Jenkins introduces bill to establish interagency task force targeting heroin, fentanyl trafficking

A task force comprised of federal law enforcers would be established to guide and coordinate federal agencies’ response to the heroin and fentanyl epidemic under a bill introduced by U.S. Rep. Evan Jenkins (R-WV) on Monday.

Jenkins’ bill would create an interagency task force to focus federal efforts on rooting out and dismantling organizations that traffic fentanyl and heroin from foreign countries, as well as groups that produce and distribute heroin domestically.

The legislation, the Fentanyl and Heroin Task Force Act, would bring together representatives from Customs and Border Protection, the Drug Enforcement Administration, the FBI, Immigration and Customs Enforcement’s Homeland Security Investigations division, the IRS, the International Trade Administration, the Office of National Drug Control Policy and the U.S. Postal Inspection Service to form the task force.

“Last week, I held a roundtable discussion on the fentanyl crisis, hearing directly from the men and women who are on the front lines battling this most challenging public health and safety crisis,” Jenkins said. “I learned that while steps have been taken to coordinate efforts at the federal level, there isn’t an interagency task force solely focused on eradicating fentanyl and heroin trafficking. The crisis is deepening every day, and this needs to happen — and it needs to happen now.”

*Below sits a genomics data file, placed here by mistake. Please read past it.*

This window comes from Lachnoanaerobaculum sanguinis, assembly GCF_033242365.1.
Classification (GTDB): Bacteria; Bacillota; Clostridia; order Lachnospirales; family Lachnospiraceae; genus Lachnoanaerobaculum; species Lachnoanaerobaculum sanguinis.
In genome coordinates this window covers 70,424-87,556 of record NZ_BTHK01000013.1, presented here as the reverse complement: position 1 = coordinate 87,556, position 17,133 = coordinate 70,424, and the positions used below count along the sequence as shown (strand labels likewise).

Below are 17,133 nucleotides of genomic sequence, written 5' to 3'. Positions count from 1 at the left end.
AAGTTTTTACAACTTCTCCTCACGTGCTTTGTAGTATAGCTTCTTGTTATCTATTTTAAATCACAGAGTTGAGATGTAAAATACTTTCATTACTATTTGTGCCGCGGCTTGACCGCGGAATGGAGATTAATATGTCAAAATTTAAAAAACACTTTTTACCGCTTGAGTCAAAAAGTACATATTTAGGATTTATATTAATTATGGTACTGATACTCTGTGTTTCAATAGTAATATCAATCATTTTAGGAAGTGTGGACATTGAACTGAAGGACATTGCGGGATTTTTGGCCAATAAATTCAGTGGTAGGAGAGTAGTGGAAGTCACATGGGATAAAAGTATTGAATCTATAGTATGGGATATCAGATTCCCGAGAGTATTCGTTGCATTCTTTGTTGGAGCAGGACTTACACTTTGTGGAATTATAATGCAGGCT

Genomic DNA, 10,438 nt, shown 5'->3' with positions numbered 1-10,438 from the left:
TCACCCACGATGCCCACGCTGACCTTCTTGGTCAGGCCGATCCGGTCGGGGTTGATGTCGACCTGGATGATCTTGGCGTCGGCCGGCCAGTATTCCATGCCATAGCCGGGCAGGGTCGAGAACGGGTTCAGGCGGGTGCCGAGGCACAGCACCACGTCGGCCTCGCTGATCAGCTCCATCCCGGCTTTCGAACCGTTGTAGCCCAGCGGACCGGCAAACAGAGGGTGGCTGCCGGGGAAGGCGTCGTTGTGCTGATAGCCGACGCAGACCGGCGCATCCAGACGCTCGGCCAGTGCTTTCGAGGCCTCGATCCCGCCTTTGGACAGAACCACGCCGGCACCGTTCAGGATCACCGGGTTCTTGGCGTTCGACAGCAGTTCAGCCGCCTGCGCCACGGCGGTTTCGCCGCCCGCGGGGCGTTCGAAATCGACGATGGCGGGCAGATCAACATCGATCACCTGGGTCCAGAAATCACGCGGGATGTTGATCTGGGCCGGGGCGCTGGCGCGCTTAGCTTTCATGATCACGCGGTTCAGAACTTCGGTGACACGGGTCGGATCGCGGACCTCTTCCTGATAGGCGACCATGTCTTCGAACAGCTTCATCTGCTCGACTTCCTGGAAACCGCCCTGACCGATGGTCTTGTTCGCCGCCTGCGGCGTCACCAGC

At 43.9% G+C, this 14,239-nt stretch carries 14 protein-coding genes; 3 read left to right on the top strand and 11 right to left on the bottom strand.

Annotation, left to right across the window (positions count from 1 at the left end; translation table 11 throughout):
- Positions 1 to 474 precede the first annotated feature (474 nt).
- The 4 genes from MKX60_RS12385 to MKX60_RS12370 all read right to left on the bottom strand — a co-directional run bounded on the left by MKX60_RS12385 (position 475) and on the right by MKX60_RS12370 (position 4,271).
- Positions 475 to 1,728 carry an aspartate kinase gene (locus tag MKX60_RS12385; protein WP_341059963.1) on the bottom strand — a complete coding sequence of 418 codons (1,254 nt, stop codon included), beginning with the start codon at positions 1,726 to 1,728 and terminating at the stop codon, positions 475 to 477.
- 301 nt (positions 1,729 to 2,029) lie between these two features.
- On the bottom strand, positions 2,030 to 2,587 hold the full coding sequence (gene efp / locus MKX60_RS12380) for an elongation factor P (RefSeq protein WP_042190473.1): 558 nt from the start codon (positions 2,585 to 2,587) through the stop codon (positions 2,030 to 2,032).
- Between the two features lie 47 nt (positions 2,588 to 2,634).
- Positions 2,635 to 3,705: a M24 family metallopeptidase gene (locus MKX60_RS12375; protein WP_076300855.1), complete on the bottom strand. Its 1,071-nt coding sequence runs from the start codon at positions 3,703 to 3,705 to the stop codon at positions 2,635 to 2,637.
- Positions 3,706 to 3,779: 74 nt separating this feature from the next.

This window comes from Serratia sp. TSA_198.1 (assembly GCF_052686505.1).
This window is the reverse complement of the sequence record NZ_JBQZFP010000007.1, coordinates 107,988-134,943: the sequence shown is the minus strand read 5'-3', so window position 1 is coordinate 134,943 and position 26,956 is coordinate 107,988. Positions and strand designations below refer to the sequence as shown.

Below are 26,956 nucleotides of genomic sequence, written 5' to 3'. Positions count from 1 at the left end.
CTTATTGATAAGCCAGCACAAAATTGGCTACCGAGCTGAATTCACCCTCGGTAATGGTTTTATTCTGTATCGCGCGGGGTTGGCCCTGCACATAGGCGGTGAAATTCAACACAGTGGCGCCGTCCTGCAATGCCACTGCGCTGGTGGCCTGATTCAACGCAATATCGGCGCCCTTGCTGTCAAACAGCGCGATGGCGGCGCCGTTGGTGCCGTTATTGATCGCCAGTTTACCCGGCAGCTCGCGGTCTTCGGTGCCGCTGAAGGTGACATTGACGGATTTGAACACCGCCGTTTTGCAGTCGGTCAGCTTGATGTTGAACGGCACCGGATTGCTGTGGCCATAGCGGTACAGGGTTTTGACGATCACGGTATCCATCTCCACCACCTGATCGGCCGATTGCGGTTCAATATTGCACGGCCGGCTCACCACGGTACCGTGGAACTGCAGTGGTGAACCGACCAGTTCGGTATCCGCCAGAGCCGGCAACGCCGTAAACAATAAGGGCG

The task force would also help improve state and local efforts by promoting the sharing of best practices and available information.

“This task force will bring together federal agencies to ensure communication and resources are coordinated and targeted, all while working with state and local law enforcement,” Jenkins said. “We can and must do more to give our law enforcement agencies the tools they need to stop fentanyl flowing from China and Mexico into our communities.”

Additionally, the task force would provide a summary of current efforts to combat heroin and fentanyl trafficking and recommend legislation to Congress to strengthen those efforts.

U.S. Rep. Katherine Clark (D-MA) is the original cosponsor of the bill.